It won't perform many tasks, but it sure does one very well.
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I did in fact lose my mind(mine).....
Pat Barber wrote:

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Pat Barber wrote:

I built that one and it works just fine. Was I making another one, I'd use transparent plastic rather than opaque plywood for the baseplate, just to give a better view of what you are doing.
David Starr
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David Starr wrote:

Cut a bigger hole.
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will post pics of mine in abpw.
Joe C.

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Have had good results from this one:
http://patwarner.com/router_morticing.html
PW ************************************************ mcgyver wrote:

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Thanks pat, looked through your site and thank you. I would say that yours is on the high end ($300) and a piece of plywood with a 3/4" slot cut in it for the collar template is on the other. Thanks to all, I've seen some really good "in betweens" and will probably adapt alot of them to what i finally design. thanks

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Take your plywood and tack on parallel pieces of straight stock at the proper interval for your chosen collar. Cut a bunch of spacers for the interval between mortises (less twice the collar offset) and a spacer to set the mortise width (plus twice the collar offset). Tack in the interval pieces, then plunge the plywood to make your template, attach to the fence which you clamp to the stock to be mortised.
Did 52 slats (104 mortises) with one similar on the crib project, and it worked dandy.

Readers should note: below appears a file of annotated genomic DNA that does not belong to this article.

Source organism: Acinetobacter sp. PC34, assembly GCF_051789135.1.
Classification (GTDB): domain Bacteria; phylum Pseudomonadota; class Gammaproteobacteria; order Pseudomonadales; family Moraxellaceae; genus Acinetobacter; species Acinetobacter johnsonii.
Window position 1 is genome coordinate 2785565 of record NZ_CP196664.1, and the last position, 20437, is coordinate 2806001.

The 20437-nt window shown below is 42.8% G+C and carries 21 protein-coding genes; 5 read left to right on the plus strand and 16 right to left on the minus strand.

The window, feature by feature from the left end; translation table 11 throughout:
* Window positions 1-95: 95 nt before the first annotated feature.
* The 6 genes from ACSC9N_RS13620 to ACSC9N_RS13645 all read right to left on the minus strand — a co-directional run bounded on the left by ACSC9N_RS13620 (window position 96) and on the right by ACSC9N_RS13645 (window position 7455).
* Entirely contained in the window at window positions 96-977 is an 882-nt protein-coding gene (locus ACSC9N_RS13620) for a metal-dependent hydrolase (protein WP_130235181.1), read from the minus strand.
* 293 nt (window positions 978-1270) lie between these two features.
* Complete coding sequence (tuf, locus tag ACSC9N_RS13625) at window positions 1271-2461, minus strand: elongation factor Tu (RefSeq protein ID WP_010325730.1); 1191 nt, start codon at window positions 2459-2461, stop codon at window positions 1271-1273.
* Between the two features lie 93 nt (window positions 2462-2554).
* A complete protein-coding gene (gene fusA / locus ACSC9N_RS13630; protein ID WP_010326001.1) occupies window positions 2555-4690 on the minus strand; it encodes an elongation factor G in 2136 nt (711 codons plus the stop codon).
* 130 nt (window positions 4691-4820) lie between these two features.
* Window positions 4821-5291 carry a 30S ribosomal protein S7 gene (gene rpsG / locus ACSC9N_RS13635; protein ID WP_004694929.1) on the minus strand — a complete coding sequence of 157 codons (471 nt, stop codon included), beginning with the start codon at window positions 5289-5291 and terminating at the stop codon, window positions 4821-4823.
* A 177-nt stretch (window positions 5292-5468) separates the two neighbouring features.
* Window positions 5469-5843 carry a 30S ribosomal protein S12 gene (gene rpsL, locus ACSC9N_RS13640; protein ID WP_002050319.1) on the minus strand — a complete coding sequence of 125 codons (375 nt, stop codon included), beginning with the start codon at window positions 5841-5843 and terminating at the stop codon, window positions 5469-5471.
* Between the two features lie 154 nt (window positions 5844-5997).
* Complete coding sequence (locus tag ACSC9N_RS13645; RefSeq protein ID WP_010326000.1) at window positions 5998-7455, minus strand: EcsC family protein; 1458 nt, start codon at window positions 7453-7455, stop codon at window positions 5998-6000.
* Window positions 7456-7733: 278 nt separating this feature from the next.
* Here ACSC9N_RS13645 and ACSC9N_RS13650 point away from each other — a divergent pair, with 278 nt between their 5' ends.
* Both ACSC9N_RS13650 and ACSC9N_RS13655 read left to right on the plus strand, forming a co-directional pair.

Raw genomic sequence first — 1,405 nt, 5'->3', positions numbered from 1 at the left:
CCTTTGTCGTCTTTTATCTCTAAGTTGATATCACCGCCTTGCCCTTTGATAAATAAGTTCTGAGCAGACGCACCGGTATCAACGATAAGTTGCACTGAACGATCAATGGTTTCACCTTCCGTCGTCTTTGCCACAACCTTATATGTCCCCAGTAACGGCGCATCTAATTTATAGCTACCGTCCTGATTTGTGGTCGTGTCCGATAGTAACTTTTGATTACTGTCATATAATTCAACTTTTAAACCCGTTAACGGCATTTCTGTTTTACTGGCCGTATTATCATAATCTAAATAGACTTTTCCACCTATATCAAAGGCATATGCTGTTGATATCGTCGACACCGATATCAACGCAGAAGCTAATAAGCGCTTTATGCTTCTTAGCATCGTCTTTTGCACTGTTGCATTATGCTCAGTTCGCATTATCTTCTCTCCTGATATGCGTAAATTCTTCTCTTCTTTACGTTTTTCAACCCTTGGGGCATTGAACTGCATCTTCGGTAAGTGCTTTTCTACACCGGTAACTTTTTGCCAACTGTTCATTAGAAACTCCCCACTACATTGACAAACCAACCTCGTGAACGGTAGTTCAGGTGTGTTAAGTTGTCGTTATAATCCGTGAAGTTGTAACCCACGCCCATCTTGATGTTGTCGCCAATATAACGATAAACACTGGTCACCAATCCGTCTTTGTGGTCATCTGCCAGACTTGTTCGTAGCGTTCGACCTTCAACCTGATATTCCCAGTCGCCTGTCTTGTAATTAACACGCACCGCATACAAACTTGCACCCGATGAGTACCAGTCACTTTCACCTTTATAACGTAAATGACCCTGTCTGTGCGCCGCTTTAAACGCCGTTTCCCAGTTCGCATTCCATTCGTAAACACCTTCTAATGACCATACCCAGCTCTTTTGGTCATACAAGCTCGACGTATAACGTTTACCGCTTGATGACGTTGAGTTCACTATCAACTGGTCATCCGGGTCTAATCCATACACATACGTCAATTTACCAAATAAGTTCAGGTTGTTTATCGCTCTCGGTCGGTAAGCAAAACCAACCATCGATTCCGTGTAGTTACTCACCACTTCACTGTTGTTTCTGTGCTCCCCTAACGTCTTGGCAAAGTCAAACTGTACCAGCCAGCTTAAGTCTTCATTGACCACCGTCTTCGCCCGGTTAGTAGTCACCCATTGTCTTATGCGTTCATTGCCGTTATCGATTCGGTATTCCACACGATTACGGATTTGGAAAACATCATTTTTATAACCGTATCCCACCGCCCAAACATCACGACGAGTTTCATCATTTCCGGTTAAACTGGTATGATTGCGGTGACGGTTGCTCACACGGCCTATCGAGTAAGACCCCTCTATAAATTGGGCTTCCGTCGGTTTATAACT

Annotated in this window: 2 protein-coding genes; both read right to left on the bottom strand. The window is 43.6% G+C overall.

If you get it, watch the Router Workshop on PBS a few times. They show basic jig techniques quite often.
Just finished
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George, thanks...did you have any problem with chip removal? Did the chips get caught up in the template collar track in the plywood? Your way is the easiest but any problems? thanks

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"mcgyver" wrote in message

chips
the
IME, for chair leg mortises, there is probably nothing more simple, fast and effective than a steady hand and a good edge guide. This seems to be David J. Marks' preferred method.
Are you doing loose tenon joinery?
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Ahhh, I found out the hard way that with the edge guide on the left of the work piece (and nothing on the right) the bit can "pull" into the left hand side of the mortice ( when a push of the router is needed to "clean up" the fartherset edge) hope that makes sense. Simular to climbs cuts ect that have to do with the rotation of the bit.

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"mcgyver" wrote in message

hand
the
have
If that's the case, then I'm thinking that you perhaps misunderstand the correct use of a router.
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mcgyver wrote:

Which is why you can put _two_ edge guides on the same rails, or if you don't have two guides, spend 30 minutes cobbling together the wooden base with two rails. <G>
Shallower cuts can also go a long way toward curing torque issues.